There really aren’t many how-to books about this part of the process. (If there were, they’d be called something like “Run to the hills” if that title wasn’t already taken by Iron Maiden.) Because now, after having dreamt your beautiful little dream and typed it out, printed it and shared it with the world at large - now comes an army of very well informed, very wise, very full of talk and very powerful people that want to tell you just exactly is WRONG with your text. To name but a few, there’ll be the director and his agent, the directors’ girlfriend or boyfriend (most often both), your agent, the producer, his pooch and the team of story editors he’s brought along, the DP and his little kingdom of serfs. You know you’ve hit rock bottom when the town car driver starts commenting on the latest draft.
When you step out of same said car, take the elevator up to hell and enter an “informal meeting” you realize - much to your disbelief - that there are product placement people, franchise agents, TV-station underbosses, wives, girlfriends, boyfriends, story editors, storyliners, in-house scriptwriters and men in dark shades and black suits standing against the wall with their hands clasped in front of them and you really don’t want to know who they are. Seriously.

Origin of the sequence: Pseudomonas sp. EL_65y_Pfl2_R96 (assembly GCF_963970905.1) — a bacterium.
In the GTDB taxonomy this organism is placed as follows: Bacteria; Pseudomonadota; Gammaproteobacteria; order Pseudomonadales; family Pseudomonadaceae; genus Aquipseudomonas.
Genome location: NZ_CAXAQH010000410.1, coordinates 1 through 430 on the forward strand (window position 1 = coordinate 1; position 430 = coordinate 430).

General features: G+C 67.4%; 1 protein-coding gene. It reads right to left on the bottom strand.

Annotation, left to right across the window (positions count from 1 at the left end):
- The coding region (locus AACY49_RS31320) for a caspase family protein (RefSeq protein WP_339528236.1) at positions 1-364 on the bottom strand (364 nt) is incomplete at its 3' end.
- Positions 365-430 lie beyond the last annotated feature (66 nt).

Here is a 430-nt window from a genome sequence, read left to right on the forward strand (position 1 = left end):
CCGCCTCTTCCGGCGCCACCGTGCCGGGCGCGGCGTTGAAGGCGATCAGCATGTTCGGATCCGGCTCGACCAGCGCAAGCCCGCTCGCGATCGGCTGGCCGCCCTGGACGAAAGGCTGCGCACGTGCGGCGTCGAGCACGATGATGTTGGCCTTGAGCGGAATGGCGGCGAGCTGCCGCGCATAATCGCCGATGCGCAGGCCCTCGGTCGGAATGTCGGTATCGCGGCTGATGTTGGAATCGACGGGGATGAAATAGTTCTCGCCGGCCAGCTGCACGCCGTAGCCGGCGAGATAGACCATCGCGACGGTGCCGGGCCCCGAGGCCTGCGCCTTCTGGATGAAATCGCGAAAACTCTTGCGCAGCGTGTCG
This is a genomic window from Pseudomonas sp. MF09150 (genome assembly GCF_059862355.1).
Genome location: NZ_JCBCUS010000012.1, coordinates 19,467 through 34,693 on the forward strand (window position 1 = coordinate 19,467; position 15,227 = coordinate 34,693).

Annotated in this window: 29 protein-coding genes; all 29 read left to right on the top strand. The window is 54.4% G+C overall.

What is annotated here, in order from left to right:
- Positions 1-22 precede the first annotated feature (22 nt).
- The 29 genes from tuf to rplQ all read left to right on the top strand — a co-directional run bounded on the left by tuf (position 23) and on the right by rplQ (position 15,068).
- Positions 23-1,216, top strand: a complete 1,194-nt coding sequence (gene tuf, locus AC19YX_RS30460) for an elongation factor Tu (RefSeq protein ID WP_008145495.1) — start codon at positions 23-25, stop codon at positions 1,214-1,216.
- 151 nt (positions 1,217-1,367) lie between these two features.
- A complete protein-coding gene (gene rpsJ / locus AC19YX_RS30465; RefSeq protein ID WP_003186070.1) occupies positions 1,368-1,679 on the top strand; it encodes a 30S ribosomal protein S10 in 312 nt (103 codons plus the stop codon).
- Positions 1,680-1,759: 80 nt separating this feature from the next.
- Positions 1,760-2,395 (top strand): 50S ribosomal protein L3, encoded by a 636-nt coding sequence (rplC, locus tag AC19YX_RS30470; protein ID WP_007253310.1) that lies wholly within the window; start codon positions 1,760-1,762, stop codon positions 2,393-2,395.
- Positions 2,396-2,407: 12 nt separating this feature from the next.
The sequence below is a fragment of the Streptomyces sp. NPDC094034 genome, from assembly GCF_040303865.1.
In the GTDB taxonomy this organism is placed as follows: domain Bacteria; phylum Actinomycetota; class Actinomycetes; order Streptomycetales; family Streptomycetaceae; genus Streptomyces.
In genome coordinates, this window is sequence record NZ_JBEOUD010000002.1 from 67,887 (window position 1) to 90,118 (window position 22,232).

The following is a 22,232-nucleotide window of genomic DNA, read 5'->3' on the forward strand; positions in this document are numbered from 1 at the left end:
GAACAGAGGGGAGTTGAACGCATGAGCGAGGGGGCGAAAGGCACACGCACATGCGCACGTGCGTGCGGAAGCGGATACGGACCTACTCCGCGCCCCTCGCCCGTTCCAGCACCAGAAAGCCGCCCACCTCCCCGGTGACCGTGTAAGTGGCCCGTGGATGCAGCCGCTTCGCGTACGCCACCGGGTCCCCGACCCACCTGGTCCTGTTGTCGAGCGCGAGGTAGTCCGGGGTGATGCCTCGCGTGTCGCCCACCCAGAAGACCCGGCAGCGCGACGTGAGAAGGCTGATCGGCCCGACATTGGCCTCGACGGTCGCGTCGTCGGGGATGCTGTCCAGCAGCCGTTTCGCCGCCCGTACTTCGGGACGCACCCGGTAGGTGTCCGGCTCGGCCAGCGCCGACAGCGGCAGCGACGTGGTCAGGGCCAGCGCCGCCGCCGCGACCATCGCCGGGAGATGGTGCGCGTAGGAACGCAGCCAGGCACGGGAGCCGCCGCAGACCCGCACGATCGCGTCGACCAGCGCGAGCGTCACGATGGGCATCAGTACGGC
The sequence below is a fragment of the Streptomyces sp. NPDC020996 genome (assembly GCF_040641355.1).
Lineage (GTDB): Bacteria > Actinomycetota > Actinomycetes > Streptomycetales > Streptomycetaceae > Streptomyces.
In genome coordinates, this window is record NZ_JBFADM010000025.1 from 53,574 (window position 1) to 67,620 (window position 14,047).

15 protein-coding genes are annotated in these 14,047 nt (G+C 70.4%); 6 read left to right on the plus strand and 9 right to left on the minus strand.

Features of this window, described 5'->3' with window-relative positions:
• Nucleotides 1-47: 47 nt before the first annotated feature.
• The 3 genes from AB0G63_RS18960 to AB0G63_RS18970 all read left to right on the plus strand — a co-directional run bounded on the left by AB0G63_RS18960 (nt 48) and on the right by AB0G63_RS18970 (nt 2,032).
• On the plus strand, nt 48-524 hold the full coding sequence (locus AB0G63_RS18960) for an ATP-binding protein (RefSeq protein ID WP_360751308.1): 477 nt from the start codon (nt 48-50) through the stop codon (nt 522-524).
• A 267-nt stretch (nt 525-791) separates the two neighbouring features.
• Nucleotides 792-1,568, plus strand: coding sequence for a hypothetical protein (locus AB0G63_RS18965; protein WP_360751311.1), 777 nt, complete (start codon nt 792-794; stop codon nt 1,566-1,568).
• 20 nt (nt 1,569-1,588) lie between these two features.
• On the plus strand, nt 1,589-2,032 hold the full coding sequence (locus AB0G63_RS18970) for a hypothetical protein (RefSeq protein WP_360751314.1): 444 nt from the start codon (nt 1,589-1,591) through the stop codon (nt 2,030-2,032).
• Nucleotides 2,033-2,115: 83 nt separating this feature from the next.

This is when you know you’re about to be right royally done over. Because these people, or the people they are associated with (don’t ask) have bought your text. So now you’re just a little pilot fish hanging on the great white that was formerly known as your screenplay. And you’re not going to be able to hang on for long.
This bastard - this thing of your creation - has suddenly attained a life of its own. It’s ALIVE! And it’s out to kill you.
Yeah okay so I got a bit carried away there. I’ve experienced the above, but I’ve also experienced great rides of inspiring collaboration and fun adapting. Some of them have developed into life-long friendships. It’s a struggle bringing stories to the screen, but you have to trust your collaborators, their enthusiasm, their drive and their passion. I once wrote down three basic collaborative rules (and strange enough - they have now become framed at Norwegian state TV).